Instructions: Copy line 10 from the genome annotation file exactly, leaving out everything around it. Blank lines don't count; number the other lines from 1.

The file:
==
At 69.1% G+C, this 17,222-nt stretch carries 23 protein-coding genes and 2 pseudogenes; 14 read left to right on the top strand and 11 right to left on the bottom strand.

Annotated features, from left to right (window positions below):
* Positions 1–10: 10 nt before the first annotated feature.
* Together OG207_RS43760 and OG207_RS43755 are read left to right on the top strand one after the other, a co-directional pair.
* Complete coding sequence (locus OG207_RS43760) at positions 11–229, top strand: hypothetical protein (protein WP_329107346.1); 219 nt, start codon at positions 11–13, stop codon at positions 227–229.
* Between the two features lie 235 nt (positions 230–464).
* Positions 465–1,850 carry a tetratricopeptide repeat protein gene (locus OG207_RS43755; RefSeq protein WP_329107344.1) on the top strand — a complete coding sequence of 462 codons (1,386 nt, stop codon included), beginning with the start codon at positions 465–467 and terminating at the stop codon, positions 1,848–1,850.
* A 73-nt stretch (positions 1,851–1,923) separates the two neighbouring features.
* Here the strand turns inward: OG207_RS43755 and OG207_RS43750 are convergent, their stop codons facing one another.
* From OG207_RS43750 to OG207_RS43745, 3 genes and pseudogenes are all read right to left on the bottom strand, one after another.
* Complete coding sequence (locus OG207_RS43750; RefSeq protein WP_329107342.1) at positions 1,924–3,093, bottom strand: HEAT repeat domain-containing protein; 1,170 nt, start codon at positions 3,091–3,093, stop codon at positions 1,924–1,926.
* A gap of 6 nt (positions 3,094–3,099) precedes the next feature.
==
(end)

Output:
* From OG207_RS43750 to OG207_RS43745, 3 genes and pseudogenes are all read right to left on the bottom strand, one after another.